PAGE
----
"Allowing long term empty homes to remain unoccupied is a waste of resources, especially as the Derbyshire Dales is one of the least affordable areas in the Midlands, with residents on lower incomes struggling to access housing to rent or buy. There is also pressure to build new homes on greenfield land.

"In 2016 the Derbyshire Dales was recorded as the sixth worst area in England for the number of empty homes per 100 people at 0.9, and we also know that the Dales has the highest percentage of long term empty homes in Derbyshire, at 1.9% of the total housing stock."

The District Council wants to hear from all residents about the proposals but particularly from owners who may be struggling to rent out or sell their home and the neighbours of empty homes affected by the condition of an empty property.

For more information contact Jim Fearn at the local authority.


Royal approval for conference on tackling rural isolation and loneliness

Her Royal Highness The Princess Royal will be delivering a speech at a national conference on rural isolation and loneliness being held in London on 17th October 2018.  The Princess, who will be attending in her capacity as Patron of English Rural Housing Association, will be addressing delegates at the event jointly organised by the Plunkett Foundation and National Housing Federation. Delegates at the event will hear from leading national organisations on the importance of tackling loneliness in rural communities. Tracey Crouch MP, the government’s first minister for loneliness will also address delegates in a pre-recorded video highlighting the importance of the awaited national Loneliness Strategy.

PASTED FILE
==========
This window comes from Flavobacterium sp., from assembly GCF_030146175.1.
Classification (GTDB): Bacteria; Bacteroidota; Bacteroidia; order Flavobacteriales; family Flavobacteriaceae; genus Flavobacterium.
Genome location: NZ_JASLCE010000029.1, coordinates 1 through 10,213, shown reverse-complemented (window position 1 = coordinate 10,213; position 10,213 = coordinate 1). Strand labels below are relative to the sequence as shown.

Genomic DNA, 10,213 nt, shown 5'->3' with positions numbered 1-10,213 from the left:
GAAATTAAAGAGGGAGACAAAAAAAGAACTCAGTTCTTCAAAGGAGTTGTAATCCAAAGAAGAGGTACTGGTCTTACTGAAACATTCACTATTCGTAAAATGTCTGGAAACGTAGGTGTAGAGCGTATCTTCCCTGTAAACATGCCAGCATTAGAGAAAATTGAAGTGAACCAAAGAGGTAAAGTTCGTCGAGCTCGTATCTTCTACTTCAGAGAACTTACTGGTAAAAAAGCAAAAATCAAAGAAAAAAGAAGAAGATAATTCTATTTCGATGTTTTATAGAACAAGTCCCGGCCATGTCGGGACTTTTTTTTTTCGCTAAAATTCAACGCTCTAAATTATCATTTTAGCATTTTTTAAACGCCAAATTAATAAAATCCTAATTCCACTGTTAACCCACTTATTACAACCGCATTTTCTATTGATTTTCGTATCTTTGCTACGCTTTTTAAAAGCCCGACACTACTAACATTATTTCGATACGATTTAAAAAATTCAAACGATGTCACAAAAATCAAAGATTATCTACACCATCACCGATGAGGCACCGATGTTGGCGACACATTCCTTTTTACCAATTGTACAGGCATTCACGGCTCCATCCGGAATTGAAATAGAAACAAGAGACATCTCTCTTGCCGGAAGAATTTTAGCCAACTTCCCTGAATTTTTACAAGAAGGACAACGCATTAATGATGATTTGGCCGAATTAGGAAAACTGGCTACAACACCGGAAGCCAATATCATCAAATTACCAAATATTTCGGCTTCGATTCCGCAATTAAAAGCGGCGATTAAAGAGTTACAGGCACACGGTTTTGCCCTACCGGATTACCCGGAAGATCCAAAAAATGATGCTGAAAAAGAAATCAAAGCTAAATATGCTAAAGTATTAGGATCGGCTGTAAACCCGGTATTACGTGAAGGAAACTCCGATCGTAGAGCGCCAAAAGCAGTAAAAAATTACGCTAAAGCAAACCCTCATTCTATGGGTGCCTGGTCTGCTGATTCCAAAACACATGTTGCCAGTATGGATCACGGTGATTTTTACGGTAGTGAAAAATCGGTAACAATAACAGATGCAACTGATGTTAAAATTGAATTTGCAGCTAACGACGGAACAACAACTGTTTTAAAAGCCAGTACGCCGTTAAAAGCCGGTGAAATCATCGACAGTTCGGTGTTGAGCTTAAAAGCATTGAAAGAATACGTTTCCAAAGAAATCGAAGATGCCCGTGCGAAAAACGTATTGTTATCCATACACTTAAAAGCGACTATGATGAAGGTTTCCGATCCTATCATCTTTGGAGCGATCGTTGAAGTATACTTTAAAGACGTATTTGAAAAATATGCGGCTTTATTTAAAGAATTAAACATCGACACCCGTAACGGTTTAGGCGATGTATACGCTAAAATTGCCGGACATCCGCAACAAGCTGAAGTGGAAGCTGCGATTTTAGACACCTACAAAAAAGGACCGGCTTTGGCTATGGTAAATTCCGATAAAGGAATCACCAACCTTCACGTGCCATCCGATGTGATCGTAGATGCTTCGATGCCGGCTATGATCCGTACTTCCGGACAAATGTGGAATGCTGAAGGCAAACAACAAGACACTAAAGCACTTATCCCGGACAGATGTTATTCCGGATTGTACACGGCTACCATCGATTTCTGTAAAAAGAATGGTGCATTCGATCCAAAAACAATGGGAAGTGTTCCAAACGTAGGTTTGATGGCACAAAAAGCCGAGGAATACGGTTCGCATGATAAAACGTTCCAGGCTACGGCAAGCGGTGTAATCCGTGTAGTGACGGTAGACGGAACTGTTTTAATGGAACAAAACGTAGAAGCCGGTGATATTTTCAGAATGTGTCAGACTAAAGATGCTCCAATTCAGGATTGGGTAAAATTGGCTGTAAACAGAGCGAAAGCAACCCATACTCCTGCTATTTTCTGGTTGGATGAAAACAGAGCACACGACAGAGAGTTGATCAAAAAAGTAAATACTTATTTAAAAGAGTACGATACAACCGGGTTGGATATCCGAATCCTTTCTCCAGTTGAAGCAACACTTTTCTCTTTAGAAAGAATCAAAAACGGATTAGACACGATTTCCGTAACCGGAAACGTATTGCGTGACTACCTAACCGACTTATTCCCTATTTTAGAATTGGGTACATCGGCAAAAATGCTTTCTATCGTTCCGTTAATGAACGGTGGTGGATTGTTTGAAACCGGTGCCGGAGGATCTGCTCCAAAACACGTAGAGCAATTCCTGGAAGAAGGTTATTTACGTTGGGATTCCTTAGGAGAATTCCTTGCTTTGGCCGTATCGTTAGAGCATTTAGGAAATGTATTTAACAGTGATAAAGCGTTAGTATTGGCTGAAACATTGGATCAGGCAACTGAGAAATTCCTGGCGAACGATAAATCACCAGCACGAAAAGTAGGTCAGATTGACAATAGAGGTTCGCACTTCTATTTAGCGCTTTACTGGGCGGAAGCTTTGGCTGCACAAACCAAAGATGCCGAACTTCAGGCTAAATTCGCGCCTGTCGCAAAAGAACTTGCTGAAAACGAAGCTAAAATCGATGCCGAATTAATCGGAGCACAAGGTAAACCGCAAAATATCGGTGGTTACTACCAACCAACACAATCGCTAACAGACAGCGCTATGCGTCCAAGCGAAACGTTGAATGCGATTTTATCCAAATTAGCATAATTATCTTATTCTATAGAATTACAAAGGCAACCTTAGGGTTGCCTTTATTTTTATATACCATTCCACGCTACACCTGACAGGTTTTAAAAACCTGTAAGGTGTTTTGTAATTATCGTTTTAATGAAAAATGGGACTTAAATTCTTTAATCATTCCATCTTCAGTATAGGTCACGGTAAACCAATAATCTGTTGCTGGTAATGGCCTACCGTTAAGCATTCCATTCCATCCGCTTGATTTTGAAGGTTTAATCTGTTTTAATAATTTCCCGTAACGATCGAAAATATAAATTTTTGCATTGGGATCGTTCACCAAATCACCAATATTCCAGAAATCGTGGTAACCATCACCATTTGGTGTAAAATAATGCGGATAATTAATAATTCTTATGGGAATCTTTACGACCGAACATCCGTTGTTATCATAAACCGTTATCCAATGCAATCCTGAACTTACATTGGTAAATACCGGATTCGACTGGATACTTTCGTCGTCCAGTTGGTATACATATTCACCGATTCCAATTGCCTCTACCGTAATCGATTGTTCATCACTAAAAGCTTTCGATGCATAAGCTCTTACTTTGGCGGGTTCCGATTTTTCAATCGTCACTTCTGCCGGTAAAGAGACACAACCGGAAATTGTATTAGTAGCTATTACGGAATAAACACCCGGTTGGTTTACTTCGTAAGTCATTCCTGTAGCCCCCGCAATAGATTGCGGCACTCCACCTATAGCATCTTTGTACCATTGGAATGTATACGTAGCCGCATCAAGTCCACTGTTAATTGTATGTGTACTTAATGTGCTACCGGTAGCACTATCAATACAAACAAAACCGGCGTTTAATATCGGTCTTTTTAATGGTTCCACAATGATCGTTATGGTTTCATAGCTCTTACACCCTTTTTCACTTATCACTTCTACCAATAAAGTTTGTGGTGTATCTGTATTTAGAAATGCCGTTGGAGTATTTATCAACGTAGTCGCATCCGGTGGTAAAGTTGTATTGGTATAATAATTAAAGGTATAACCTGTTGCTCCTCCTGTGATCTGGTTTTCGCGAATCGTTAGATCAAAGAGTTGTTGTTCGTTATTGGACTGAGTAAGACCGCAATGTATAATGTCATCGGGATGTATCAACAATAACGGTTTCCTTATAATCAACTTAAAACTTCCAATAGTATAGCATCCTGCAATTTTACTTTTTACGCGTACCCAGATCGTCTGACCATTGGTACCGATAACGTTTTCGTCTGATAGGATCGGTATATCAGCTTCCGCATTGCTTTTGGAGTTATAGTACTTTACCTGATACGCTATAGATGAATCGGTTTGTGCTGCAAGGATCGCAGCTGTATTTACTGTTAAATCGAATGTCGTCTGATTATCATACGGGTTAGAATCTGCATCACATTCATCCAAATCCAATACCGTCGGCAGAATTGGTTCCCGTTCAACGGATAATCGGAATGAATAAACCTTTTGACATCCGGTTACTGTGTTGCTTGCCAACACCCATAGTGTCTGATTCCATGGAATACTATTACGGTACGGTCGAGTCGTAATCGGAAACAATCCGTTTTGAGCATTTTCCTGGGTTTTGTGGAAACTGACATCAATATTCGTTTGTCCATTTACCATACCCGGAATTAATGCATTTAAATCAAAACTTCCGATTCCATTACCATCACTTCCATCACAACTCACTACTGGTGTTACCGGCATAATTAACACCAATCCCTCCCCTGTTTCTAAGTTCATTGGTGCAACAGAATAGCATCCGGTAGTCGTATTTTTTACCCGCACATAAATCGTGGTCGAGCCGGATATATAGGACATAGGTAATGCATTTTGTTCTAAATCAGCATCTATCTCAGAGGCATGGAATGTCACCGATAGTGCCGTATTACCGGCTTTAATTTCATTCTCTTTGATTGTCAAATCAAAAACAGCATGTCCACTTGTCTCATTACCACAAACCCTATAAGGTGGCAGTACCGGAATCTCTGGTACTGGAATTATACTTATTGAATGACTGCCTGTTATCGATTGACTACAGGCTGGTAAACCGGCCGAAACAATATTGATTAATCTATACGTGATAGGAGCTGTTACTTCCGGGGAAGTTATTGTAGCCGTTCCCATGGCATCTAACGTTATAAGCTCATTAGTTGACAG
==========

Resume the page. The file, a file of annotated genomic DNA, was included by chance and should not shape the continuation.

The conference follows on from the successful #TheLittleThings campaign launched by the Plunkett Foundation in 2017. The campaign partly sponsored by English Rural, sought to raise awareness amongst individuals and community businesses in rural areas about the role that small interactions can play in helping people overcome loneliness and isolation. Loneliness was also a core theme during Rural Housing Week 2018, where the National Housing Federation and the Rural Housing Alliance promoted the role that housing associations can play as organisations who work to support thriving rural communities and keep local support networks together by offering affordable homes. 

Often described as the ‘Silent Epidemic’, research has shown that loneliness increases risk of death by 29% and has the equivalent health detriment of smoking 15 cigarettes per day.